When is privacy not something to keep quiet about?

GDPR to take effect in 2018

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Technology advancements have fundamentally altered how organizations collect, use and manage data. In light of this, in 2012 the European Commission embarked on a process to both update, simplify and bolster privacy regulations, and allow EU residents to resume control over their personal data. The culmination of these efforts is the General Data Protection Regulation (GDPR).

Released in 2016, and due to come into effect 25 May 2018, the GDPR is an omnibus data protection law that builds upon and expands the Data Protection Directive 95/46/EC (the Directive). It will ultimately replace the Directive to become the single regulation for data privacy protection.

The GDPR applies to any organization, regardless of geographic location, that controls or processes the data of an EU resident.

What the GDPR will mean for businesses

1. EU residents will gain more control of their personal data.

The GDPR strengthens individual rights over their personal data. Organizations will have to provide EU residents with clear and unambiguous information on how their data is being processed, and they will have to obtain explicit consent from residents to process it.

2. Everyone has to follow the same rules.

Any organization that markets or provides products or services to EU residents will be subject to the GDPR. For all intents and purposes, this makes the GDPR a global law.

3. Organizations will report to one supervising authority.

Under the GDPR, data protection authorities have been consolidated under one supervising authority through which organizations will liaise. This will streamline reporting obligations for organizations and reduce the cost of reporting.

4. More organizations will need a data protection officer.

Organizations that conduct large-scale processing, or processing of certain types of data as part of their fundamental business activities will be required to appoint a data protection officer. The data protection officer will be the single source of contact for the supervising authority and will be required to advise upon, and maintain compliance with the GDPR.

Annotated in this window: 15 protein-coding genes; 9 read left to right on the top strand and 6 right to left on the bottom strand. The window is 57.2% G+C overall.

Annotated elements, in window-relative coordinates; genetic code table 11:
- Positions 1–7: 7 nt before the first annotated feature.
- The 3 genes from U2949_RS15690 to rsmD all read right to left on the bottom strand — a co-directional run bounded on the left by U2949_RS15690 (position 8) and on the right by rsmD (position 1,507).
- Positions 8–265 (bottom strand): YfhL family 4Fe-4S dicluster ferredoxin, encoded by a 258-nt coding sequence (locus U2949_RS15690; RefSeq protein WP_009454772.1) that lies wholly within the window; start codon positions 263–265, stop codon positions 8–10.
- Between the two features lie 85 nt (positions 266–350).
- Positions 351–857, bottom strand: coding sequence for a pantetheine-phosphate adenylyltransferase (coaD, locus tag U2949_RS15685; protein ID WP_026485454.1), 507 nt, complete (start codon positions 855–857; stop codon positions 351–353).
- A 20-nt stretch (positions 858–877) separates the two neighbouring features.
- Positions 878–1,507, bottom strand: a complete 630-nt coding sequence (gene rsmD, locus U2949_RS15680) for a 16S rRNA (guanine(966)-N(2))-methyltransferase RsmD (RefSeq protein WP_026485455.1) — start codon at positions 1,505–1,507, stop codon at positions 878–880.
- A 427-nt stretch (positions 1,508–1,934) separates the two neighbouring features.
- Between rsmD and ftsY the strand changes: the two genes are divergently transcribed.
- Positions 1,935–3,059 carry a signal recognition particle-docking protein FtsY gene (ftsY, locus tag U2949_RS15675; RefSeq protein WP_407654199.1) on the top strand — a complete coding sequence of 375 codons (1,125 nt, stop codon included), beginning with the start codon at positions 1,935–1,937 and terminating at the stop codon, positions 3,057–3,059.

5. Rules advocate a risk-based approach.

Rather than requiring a one-size-fits-all solution, the GDPR advocates a risk-based approach that allows organizations to tailor their privacy protection programs based on the risks that are most material to the organization. A risk-based approach elevates privacy protection from a tactical compliance initiative to a strategic imperative.

6. PbD becomes an enshrined requirement.

Organizations will now be required to design policies, procedures and systems that follow Privacy by Design (PbD) principles at the outset of every product or process development. This will force organizations to embed privacy protection into every aspect of their business rather than bolting it on as an afterthought.

7. Organizations have 72 hours to report a breach.

Organizations will now report data breaches to one supervising authority under a single streamlined breach notification requirement. This requirement stipulates that organizations have 72 hours from the time they discover the breach to notify the authority.

8. Fines for violations are substantially higher.

Organizations that violate the basic processing principles of the GDPR may be subject to fines totaling as much as 4% of the organization’s total global annual revenue.

9. Security is tied to risk.

Organizations will be required to implement security measures that balance the newest technology with the cost of implementation and reflect the severity and likelihood of risks to an individual’s rights and freedoms. Organizations that adhere to either an approved code of conduct or an approved certification mechanism may use these tools to demonstrate compliance with the GDPR’s security standards.

10. The definition of “consent” has been significantly restricted.

Consent must be “freely given, specific, informed and unambiguous.” Specifically, the GDPR requires the data subject to signal agreement by “a statement or a clear affirmative action.” It also places new restrictions on the ability of children to consent to data processing without parental authorization.

11. Cross-border transfers are allowed, under certain conditions.

The GDPR allows data transfers to countries that provide an “adequate” level of personal data protection as determined by the EC. Transfers may also be allowed to non-EU states without an adequate level of personal protection, provided they use other methods of data protection, such as the use of standard contractual clauses or binding corporate rules (BCRs).

12. The restrictions on “profiling” are more narrow than proposed.

Data processing may be characterized as “profiling” when it (a) involves the automated processing of personal data; and (b) using that personal data to evaluate certain personal aspects relating to a natural person. This definition implicitly excludes data processing that is not automated.

EY is ready to help our clients assess their programs against the GDPR requirements, design practical recommendations and help the monitoring of the program’s performance.Contact an EY privacy specialist for further information about how GDPR will affect you and for assistance preparing to comply with the new regulation.